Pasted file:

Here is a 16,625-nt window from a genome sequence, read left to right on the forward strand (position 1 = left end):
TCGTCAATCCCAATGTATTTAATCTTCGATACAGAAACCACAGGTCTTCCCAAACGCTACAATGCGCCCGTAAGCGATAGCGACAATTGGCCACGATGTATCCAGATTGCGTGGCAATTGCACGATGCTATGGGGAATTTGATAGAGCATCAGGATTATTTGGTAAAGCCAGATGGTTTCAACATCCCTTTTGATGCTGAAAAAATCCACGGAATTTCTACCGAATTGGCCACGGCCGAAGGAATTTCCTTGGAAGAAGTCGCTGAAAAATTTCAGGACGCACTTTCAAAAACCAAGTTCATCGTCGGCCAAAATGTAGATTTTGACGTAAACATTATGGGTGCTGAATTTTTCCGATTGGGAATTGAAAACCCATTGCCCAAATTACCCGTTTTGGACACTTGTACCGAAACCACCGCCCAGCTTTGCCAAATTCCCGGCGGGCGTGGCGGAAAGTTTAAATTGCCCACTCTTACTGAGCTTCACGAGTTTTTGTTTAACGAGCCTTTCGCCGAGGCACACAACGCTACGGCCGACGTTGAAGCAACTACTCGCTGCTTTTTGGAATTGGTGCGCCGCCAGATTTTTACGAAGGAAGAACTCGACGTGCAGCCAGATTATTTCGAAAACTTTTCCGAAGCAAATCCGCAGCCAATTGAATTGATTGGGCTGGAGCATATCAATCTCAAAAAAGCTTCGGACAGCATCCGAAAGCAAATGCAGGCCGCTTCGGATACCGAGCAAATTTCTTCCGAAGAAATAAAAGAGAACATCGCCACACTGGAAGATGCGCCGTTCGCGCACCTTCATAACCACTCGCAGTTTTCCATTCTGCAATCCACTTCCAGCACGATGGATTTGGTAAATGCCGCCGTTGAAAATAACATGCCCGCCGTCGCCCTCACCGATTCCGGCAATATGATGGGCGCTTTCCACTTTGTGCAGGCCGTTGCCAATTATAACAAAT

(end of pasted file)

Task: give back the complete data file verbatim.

Here is a 16,625-nt window from a genome sequence, read left to right on the forward strand (position 1 = left end):
TCGTCAATCCCAATGTATTTAATCTTCGATACAGAAACCACAGGTCTTCCCAAACGCTACAATGCGCCCGTAAGCGATAGCGACAATTGGCCACGATGTATCCAGATTGCGTGGCAATTGCACGATGCTATGGGGAATTTGATAGAGCATCAGGATTATTTGGTAAAGCCAGATGGTTTCAACATCCCTTTTGATGCTGAAAAAATCCACGGAATTTCTACCGAATTGGCCACGGCCGAAGGAATTTCCTTGGAAGAAGTCGCTGAAAAATTTCAGGACGCACTTTCAAAAACCAAGTTCATCGTCGGCCAAAATGTAGATTTTGACGTAAACATTATGGGTGCTGAATTTTTCCGATTGGGAATTGAAAACCCATTGCCCAAATTACCCGTTTTGGACACTTGTACCGAAACCACCGCCCAGCTTTGCCAAATTCCCGGCGGGCGTGGCGGAAAGTTTAAATTGCCCACTCTTACTGAGCTTCACGAGTTTTTGTTTAACGAGCCTTTCGCCGAGGCACACAACGCTACGGCCGACGTTGAAGCAACTACTCGCTGCTTTTTGGAATTGGTGCGCCGCCAGATTTTTACGAAGGAAGAACTCGACGTGCAGCCAGATTATTTCGAAAACTTTTCCGAAGCAAATCCGCAGCCAATTGAATTGATTGGGCTGGAGCATATCAATCTCAAAAAAGCTTCGGACAGCATCCGAAAGCAAATGCAGGCCGCTTCGGATACCGAGCAAATTTCTTCCGAAGAAATAAAAGAGAACATCGCCACACTGGAAGATGCGCCGTTCGCGCACCTTCATAACCACTCGCAGTTTTCCATTCTGCAATCCACTTCCAGCACGATGGATTTGGTAAATGCCGCCGTTGAAAATAACATGCCCGCCGTCGCCCTCACCGATTCCGGCAATATGATGGGCGCTTTCCACTTTGTGCAGGCCGTTGCCAATTATAACAAAT